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Other titles in the Penguin English Poets series:
Complete Poems ((3RD)88 Edition)by John Keats
About the Author
John Keats was born in October 1795, son of the manager of a livery stable in Moorfields. His father died in 1804 and his mother, of tuberculosis, in 1810. By then he had received a good education at John Clarke’s Enfield private school. In 1811 he was apprenticed to a surgeon, completing his professional training at Guy’s Hospital in 1816. His decision to commit himself to poetry rather than a medical career was a courageous one, based more on a challenge to himself than any actual achievement.
His genius was recognized and encouraged by early Mends like Charles Cowden Clarke and J. H. Reynolds, and in October 1816 he met Leigh Hunt, whose Examiner had already published Keats’s first poem. Only seven months later Poems (1817) appeared. Despite the high hopes of the Hunt circle, it was a failure. By the time Endymion was published in 1818 Keats’s name had been identified with Hunt’s ‘Cockney School’, and the Tory Blackwood’s Magazine delivered a violent attack on Keats as a lower-class vulgarian, with no right to aspire to ‘poetry’.
But for Keats fame lay not in contemporary literary politics but with posterity. Spenser, Shakespeare, Milton, and Wordsworth were his inspiration and challenge. The extraordinary speed with which Keats matured is evident from his letters. In 1818 he had worked on the powerful epic fragment Hyperion, and in 1819 he wrote ‘The Eve of St Agnes’, ‘La Belle Dame sans Merci’, the major odes, Lamia, and the deeply exploratory Fall of Hyperion. Keats was already unwell when preparing the 1820 volume for the press; by the time it appeared in July he was desperately ill. He died in Rome in 1821. Keats’s final volume did receive some contemporary critical recognition, but it was not until the latter part of the nineteenth century that his place in English Romanticism began to be recognized, and not until this century that it became fully recognized.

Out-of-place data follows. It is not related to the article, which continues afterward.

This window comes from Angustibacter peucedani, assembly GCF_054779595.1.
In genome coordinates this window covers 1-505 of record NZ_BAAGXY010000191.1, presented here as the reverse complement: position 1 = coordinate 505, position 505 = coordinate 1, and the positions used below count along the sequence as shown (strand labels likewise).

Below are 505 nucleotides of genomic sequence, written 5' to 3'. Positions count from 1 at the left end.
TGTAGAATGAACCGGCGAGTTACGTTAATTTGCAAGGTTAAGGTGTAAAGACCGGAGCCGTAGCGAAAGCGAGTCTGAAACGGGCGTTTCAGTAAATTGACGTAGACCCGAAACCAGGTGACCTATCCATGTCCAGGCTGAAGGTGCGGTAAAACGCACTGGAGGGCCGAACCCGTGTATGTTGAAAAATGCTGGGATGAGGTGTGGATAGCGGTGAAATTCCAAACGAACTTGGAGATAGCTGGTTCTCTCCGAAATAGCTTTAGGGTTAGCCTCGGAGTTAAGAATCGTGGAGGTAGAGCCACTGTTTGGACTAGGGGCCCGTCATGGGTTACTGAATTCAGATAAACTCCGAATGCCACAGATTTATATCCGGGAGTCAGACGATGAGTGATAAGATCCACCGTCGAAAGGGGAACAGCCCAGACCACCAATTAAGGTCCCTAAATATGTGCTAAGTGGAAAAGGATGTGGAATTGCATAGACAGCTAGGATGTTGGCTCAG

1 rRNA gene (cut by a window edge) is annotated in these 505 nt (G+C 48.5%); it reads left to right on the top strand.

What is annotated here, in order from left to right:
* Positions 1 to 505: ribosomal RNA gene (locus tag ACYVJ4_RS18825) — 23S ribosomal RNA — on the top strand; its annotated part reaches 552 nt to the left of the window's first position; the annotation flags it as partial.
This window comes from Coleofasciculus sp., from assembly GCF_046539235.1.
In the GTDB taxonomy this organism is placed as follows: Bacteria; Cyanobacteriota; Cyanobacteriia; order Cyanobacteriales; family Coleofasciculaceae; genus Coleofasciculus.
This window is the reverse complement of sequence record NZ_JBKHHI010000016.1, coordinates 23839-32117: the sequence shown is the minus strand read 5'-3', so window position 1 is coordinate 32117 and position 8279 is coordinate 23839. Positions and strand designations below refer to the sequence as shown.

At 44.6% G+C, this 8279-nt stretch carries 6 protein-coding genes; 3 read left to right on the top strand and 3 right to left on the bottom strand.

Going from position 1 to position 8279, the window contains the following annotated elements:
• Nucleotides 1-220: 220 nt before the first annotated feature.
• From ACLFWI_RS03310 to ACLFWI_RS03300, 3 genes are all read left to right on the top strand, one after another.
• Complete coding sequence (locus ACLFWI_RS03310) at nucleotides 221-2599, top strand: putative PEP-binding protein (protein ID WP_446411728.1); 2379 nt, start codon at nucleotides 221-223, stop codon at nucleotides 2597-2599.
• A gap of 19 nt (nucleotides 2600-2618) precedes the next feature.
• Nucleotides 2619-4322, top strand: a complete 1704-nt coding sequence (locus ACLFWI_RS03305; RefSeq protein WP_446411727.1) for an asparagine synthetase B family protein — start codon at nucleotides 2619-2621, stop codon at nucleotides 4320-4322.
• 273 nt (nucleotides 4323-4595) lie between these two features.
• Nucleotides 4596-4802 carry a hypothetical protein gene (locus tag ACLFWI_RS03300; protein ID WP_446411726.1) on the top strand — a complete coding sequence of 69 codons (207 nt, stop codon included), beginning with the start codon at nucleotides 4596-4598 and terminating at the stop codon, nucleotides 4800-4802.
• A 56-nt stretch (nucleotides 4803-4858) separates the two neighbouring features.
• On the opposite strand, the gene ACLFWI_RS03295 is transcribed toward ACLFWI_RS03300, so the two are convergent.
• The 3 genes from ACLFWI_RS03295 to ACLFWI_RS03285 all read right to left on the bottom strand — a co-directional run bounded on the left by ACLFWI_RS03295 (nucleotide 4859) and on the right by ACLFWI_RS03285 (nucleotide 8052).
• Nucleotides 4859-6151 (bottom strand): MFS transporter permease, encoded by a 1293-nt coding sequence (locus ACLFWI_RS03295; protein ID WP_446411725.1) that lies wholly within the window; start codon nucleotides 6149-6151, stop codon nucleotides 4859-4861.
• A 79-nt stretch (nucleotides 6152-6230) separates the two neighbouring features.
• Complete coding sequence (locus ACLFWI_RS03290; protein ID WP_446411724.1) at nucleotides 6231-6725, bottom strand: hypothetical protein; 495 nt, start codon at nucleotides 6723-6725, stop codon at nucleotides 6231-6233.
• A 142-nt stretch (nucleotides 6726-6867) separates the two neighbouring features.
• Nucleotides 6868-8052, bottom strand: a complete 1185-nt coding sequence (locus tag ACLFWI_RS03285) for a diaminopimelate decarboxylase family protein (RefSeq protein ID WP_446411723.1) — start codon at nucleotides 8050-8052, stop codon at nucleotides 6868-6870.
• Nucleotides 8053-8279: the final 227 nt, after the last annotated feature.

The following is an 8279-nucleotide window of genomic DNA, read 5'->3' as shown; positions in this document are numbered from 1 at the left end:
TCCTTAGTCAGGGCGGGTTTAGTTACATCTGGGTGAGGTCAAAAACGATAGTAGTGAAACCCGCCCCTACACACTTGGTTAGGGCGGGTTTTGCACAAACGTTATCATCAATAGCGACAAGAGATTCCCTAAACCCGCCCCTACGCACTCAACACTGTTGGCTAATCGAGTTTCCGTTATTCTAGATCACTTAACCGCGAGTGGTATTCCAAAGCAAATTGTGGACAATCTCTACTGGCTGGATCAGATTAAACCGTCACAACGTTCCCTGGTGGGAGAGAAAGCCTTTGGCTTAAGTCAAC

Table of Contents
The Complete Poems Introduction
Note to the Third Edition
Table of Dates
Imitation of Spenser
"Fill for me a brimming bowl"
To Lord Byron
"As from the darkening gloom a silver dove"
"Can death be sleep, when life is but a dream"
Written on the Day that Mr. Leigh Hunt left Prison
Ode to Apollo ("In thy western halls of gold")
Lines Written on 29 May The Anniversary of the Restoration of Charles the 2nd
To Some Ladies
On Receiving a Curious Shell, and a Copy of Verses, from the Same Ladies
Song ("Stay, ruby-breasted warbler, stay")
"Woman! when I behold thee flippant, vain"